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William C. Quantrill: Soldier or Murderer?

Part 1: The Man and His Deeds

By

William Quantrill

William Quantrill

Public Domain/Courtesy Harry S. Truman Library

The controversy swirls around William Clarke Quantrill. Some people would consider him a patriot of the South, doing his part again Northern tyranny. Others would consider him to be a lawless butcher that took advantage of the disarray brought about by the Civil War to assuage his need for brutality and cruelty. If we judge Quantrill by today's standards, most would agree with the latter description. Historians, however, look at an individual such as Quantrill in the context of his own time. Following is a critical, historical look at this controversial figure.

The Man

Quantrill was born in Ohio in 1837. He decided to become a schoolteacher as a young man and started his profession. However, he decided to leave Ohio to try and make more money for himself and his family. At this time, Kansas was deeply embroiled in violence between pro-slavery and free soil proponents. He had grown up in a Unionist family, and he himself espoused Free Soil beliefs. He found it hard to make any more money in Kansas and after returning home for a time decided to quit his profession and sign up as a teamster from Fort Leavenworth. His mission was to resupply the Federal Army embroiled in a fight against the Mormons in Utah. During this mission, he met numerous pro-slavery Southerners who deeply affected his beliefs. By the time of his return from this mission, he had become a staunch Southern supporter. He also found that he could make much more money through thievery. Thus, Quantrill began a much less legitimate career. When the Civil War began, he gathered a small band of men and began making profitable hit-and-run attacks against the Federal troops.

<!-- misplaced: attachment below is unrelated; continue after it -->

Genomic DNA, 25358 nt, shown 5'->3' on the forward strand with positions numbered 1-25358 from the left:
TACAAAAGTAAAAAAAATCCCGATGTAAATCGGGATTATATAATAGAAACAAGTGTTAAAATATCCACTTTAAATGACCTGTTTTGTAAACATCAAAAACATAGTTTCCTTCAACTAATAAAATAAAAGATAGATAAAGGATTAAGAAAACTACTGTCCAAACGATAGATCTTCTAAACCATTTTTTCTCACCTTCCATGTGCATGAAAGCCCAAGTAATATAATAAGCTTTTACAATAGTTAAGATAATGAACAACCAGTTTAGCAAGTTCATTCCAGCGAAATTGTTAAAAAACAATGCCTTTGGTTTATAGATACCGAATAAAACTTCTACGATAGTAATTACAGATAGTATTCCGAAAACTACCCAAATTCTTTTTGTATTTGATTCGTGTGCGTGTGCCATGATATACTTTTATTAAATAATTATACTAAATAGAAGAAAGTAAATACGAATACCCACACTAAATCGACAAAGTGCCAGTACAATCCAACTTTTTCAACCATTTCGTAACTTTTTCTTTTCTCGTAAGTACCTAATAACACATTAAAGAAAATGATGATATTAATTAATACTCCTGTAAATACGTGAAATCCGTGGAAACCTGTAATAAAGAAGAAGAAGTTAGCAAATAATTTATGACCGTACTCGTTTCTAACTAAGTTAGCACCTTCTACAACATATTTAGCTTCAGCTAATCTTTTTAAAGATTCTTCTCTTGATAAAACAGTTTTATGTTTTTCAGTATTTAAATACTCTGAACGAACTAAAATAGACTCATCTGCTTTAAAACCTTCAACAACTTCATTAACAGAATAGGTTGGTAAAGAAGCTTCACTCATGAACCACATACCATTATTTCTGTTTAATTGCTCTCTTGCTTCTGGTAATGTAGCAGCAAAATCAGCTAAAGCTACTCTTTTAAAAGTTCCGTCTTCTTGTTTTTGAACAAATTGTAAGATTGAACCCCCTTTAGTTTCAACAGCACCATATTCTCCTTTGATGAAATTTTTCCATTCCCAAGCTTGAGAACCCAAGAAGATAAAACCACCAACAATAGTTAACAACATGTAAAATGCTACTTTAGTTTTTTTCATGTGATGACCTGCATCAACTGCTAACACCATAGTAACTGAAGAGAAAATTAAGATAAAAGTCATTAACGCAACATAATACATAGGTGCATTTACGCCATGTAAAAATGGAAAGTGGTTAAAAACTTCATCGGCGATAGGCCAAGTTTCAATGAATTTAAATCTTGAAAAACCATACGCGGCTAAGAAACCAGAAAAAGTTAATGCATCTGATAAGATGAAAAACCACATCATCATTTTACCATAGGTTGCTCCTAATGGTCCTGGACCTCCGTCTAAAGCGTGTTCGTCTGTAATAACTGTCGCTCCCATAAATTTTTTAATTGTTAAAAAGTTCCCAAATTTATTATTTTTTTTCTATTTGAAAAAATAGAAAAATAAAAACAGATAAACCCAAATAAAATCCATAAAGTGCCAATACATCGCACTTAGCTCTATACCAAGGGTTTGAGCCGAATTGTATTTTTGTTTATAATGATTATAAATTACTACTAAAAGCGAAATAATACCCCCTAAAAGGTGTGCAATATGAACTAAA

His Deeds

Quantrill and his men staged numerous raids into Kansas during the early part of the Civil War. He was quickly labeled an outlaw by the Union for his attacks on pro Union forces. He was involved in several skirmishes with Jayhawkers (pro Union guerilla bands) and eventually was made a Captain in the Confederate Army. His attitude towards his role in the Civil War drastically changed in 1862 when the Commander of the Department of Missouri, Major General Henry W. Halleck ordered that guerrillas such as Quantrill and his men would be treated as robbers and murderers, not normal prisoners of war. Before this proclamation, Quantrill acted as if he were a normal soldier adhering to principals of accepting enemy surrender. After this, he gave an order to give 'no quarter'.

In 1863, Quantrill set his sights on Lawrence, Kansas which he said was full of Union sympathizers. Before the attack occurred, many female relatives of Quantrill's Raiders were killed when a prison collapsed in Kansas City. The Union Commander was given the blame and this fanned the already fearsome flames of the Raiders. On August 21, 1863, Quantrill led his band of about 450 men into Lawrence, Kansas. They attacked this pro Union stronghold killing over 150 men, few of them offering resistance. In addition, Quantrill's Raiders burned and looted the town. In the North, this event became known as the Lawrence Massacre and was vilified as one of the worst events of the Civil War.

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